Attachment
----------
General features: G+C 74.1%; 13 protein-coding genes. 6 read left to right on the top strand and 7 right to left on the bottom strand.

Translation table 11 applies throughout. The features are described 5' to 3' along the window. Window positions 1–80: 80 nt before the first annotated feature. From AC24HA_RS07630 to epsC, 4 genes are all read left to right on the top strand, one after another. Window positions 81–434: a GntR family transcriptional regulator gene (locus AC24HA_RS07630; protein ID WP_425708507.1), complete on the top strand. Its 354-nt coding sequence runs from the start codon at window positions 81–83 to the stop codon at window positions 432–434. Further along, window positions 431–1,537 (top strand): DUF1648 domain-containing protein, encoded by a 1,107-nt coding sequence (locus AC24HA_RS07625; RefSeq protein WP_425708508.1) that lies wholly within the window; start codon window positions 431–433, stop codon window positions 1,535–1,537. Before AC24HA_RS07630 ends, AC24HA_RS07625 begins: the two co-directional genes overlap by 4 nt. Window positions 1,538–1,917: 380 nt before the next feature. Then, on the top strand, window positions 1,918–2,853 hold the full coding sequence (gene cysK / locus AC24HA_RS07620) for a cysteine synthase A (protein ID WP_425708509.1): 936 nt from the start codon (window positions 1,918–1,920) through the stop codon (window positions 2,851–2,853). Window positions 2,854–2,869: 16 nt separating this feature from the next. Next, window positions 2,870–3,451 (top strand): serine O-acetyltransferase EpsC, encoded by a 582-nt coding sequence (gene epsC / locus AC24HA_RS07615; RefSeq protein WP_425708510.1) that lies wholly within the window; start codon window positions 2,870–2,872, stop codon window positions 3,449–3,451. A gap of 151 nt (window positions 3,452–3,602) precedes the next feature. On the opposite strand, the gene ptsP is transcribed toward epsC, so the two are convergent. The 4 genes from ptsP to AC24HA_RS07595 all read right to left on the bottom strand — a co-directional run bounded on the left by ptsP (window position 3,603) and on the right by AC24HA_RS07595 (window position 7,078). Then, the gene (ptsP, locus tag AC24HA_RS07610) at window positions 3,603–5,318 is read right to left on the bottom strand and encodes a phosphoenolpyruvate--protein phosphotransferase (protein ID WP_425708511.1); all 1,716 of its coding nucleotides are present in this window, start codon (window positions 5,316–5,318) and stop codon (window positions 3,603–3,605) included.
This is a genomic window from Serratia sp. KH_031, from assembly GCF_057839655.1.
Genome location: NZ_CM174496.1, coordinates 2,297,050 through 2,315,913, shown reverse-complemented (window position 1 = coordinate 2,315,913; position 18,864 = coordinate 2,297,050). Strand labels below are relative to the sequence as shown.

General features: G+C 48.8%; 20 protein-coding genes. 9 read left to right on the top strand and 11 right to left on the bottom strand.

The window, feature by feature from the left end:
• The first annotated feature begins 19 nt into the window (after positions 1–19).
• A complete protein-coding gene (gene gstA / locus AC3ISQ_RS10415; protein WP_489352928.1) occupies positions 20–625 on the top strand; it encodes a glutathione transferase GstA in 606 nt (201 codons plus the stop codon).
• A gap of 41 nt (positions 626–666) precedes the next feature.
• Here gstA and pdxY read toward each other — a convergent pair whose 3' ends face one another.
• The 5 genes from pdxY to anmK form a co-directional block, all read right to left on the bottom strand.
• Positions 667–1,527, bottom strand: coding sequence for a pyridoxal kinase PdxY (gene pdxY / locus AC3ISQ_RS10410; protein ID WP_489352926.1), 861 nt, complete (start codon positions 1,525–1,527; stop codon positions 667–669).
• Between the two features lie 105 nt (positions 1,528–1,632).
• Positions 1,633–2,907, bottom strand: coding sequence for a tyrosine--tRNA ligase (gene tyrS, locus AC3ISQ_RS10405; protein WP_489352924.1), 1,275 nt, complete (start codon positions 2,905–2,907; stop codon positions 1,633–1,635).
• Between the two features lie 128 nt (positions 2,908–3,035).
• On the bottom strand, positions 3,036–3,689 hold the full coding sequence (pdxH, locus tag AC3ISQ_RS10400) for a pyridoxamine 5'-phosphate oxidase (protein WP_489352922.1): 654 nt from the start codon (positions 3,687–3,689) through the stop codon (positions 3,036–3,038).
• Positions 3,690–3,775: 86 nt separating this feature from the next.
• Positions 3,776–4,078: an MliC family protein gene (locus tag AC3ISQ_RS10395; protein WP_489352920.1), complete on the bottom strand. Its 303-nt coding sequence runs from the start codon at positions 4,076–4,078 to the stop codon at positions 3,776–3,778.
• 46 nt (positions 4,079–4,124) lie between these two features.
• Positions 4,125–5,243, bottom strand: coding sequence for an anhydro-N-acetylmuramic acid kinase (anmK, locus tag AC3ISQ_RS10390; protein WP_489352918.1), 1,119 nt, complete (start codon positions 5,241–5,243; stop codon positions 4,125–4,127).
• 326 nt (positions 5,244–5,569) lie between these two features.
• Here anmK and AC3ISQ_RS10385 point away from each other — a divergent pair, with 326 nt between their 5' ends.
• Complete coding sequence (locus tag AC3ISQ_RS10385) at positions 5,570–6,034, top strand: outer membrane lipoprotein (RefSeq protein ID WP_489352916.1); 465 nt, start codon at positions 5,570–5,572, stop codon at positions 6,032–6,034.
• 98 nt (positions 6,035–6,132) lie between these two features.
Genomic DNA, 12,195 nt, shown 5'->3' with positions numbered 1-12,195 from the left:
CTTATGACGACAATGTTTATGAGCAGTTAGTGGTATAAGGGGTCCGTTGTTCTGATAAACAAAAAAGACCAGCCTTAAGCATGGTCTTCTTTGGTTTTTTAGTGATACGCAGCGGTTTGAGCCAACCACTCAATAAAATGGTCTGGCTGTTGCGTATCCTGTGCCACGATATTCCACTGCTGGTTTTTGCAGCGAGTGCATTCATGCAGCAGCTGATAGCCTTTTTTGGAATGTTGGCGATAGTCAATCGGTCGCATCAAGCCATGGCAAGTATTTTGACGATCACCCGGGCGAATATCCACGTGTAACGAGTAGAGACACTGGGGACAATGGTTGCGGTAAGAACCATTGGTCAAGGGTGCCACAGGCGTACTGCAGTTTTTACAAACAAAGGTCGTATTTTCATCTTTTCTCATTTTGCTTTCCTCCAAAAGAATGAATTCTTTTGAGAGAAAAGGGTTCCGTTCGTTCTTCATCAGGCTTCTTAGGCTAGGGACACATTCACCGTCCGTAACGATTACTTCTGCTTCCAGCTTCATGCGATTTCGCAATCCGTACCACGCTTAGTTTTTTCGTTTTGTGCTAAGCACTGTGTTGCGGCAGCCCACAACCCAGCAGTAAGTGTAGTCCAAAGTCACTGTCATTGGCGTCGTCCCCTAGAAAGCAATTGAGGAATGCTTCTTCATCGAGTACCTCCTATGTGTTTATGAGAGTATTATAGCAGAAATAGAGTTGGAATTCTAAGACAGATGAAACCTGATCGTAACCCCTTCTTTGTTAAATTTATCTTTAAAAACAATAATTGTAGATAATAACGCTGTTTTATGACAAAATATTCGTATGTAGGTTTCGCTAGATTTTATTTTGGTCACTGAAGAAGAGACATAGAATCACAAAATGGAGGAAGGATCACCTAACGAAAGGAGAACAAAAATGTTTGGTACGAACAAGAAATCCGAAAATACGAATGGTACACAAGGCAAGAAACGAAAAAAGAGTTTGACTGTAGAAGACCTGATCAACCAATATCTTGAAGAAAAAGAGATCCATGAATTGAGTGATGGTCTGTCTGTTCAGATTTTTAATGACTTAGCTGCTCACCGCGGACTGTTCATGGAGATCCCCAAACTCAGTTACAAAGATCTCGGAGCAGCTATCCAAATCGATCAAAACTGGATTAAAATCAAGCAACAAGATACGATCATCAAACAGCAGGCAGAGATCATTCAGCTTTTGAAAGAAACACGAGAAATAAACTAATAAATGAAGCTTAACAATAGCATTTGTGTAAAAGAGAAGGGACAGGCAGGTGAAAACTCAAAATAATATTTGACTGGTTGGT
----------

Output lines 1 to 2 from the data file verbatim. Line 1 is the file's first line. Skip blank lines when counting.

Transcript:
General features: G+C 74.1%; 13 protein-coding genes. 6 read left to right on the top strand and 7 right to left on the bottom strand.

Translation table 11 applies throughout. The features are described 5' to 3' along the window. Window positions 1–80: 80 nt before the first annotated feature. From AC24HA_RS07630 to epsC, 4 genes are all read left to right on the top strand, one after another. Window positions 81–434: a GntR family transcriptional regulator gene (locus AC24HA_RS07630; protein ID WP_425708507.1), complete on the top strand. Its 354-nt coding sequence runs from the start codon at window positions 81–83 to the stop codon at window positions 432–434. Further along, window positions 431–1,537 (top strand): DUF1648 domain-containing protein, encoded by a 1,107-nt coding sequence (locus AC24HA_RS07625; RefSeq protein WP_425708508.1) that lies wholly within the window; start codon window positions 431–433, stop codon window positions 1,535–1,537. Before AC24HA_RS07630 ends, AC24HA_RS07625 begins: the two co-directional genes overlap by 4 nt. Window positions 1,538–1,917: 380 nt before the next feature. Then, on the top strand, window positions 1,918–2,853 hold the full coding sequence (gene cysK / locus AC24HA_RS07620) for a cysteine synthase A (protein ID WP_425708509.1): 936 nt from the start codon (window positions 1,918–1,920) through the stop codon (window positions 2,851–2,853). Window positions 2,854–2,869: 16 nt separating this feature from the next. Next, window positions 2,870–3,451 (top strand): serine O-acetyltransferase EpsC, encoded by a 582-nt coding sequence (gene epsC / locus AC24HA_RS07615; RefSeq protein WP_425708510.1) that lies wholly within the window; start codon window positions 2,870–2,872, stop codon window positions 3,449–3,451. A gap of 151 nt (window positions 3,452–3,602) precedes the next feature. On the opposite strand, the gene ptsP is transcribed toward epsC, so the two are convergent. The 4 genes from ptsP to AC24HA_RS07595 all read right to left on the bottom strand — a co-directional run bounded on the left by ptsP (window position 3,603) and on the right by AC24HA_RS07595 (window position 7,078). Then, the gene (ptsP, locus tag AC24HA_RS07610) at window positions 3,603–5,318 is read right to left on the bottom strand and encodes a phosphoenolpyruvate--protein phosphotransferase (protein ID WP_425708511.1); all 1,716 of its coding nucleotides are present in this window, start codon (window positions 5,316–5,318) and stop codon (window positions 3,603–3,605) included.